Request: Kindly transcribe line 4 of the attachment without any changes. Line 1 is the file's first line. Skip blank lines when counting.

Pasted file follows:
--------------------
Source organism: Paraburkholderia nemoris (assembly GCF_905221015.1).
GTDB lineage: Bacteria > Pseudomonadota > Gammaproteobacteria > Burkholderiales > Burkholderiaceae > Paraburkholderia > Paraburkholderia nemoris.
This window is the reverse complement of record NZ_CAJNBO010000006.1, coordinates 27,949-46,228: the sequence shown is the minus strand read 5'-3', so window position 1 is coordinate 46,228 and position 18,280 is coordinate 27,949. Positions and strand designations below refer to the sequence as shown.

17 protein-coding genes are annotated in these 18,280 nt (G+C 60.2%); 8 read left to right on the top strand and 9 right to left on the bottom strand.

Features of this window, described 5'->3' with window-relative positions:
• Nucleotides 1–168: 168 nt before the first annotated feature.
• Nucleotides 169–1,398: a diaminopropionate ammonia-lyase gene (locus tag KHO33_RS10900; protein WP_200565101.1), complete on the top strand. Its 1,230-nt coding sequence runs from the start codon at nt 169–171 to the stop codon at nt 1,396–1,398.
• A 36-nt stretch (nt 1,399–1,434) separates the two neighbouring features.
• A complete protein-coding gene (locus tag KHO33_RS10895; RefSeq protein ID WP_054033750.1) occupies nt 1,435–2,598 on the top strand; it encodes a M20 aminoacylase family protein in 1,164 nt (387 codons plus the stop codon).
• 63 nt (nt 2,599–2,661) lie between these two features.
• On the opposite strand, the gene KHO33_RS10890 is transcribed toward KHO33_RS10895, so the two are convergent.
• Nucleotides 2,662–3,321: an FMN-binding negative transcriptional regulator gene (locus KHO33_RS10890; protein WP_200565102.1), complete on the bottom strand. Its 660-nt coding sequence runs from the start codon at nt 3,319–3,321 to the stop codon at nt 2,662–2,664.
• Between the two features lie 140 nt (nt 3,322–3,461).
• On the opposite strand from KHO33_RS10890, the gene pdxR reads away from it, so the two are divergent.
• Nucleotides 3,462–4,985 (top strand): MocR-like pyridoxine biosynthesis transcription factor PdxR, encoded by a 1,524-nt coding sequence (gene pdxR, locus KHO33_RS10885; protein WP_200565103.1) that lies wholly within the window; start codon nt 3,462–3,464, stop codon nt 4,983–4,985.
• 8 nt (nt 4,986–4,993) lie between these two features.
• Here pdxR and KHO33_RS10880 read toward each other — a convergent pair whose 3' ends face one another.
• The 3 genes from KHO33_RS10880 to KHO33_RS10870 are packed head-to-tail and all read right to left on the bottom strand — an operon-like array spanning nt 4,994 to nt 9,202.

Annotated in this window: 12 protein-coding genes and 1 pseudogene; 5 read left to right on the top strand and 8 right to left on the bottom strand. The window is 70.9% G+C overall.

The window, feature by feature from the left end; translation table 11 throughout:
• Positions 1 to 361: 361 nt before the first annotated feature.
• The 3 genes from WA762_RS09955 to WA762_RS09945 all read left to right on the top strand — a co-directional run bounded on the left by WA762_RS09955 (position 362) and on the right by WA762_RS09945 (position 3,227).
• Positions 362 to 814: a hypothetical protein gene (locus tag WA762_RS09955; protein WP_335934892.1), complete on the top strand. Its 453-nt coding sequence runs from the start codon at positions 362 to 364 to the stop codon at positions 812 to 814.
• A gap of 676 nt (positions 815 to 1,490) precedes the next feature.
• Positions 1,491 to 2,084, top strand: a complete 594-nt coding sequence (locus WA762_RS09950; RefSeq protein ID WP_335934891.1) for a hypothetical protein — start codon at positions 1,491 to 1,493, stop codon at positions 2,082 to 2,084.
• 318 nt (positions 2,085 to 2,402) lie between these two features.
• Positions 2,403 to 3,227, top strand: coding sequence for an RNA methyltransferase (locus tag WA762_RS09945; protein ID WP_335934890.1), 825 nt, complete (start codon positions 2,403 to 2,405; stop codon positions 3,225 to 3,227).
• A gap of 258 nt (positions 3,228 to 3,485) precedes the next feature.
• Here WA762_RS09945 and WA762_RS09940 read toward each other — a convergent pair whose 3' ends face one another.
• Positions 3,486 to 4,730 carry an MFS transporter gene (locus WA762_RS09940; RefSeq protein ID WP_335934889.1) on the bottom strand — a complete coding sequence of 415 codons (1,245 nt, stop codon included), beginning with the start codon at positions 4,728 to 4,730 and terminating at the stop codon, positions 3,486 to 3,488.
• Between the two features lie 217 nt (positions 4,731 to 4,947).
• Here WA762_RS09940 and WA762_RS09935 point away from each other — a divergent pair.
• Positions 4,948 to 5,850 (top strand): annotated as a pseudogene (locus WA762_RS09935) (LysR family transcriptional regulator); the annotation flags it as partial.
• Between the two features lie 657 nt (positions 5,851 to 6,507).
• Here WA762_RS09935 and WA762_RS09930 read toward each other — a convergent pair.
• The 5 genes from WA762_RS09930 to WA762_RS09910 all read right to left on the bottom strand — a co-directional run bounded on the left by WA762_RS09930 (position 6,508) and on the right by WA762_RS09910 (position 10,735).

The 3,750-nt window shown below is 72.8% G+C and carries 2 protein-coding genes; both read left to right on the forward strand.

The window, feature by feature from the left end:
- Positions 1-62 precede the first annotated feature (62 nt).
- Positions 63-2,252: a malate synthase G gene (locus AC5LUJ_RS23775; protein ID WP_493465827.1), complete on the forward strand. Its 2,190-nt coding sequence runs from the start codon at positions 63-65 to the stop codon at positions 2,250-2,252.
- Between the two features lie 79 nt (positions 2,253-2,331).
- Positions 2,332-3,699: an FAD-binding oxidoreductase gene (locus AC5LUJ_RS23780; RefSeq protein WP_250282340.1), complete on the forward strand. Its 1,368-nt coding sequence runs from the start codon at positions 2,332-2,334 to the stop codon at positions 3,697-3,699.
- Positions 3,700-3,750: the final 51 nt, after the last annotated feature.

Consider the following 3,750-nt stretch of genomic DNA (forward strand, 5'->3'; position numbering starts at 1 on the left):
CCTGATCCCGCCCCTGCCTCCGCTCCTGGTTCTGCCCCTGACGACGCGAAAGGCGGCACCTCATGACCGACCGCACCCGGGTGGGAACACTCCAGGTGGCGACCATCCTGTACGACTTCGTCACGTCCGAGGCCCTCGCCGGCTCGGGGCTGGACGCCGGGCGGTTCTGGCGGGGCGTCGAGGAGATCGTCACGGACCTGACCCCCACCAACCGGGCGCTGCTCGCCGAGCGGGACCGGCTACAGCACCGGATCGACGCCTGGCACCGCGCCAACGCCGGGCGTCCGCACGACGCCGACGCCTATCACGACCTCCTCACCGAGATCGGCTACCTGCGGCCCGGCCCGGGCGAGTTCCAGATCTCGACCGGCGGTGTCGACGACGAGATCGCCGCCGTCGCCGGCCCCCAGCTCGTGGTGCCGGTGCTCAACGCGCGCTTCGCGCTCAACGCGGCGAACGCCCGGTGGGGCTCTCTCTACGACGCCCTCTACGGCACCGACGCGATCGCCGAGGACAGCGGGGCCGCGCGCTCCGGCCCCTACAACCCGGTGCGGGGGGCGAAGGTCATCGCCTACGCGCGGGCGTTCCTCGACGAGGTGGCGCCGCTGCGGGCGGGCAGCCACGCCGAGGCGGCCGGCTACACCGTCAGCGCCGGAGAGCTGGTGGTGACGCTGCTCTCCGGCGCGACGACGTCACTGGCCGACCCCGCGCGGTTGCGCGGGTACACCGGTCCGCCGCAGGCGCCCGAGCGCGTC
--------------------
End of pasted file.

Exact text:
17 protein-coding genes are annotated in these 18,280 nt (G+C 60.2%); 8 read left to right on the top strand and 9 right to left on the bottom strand.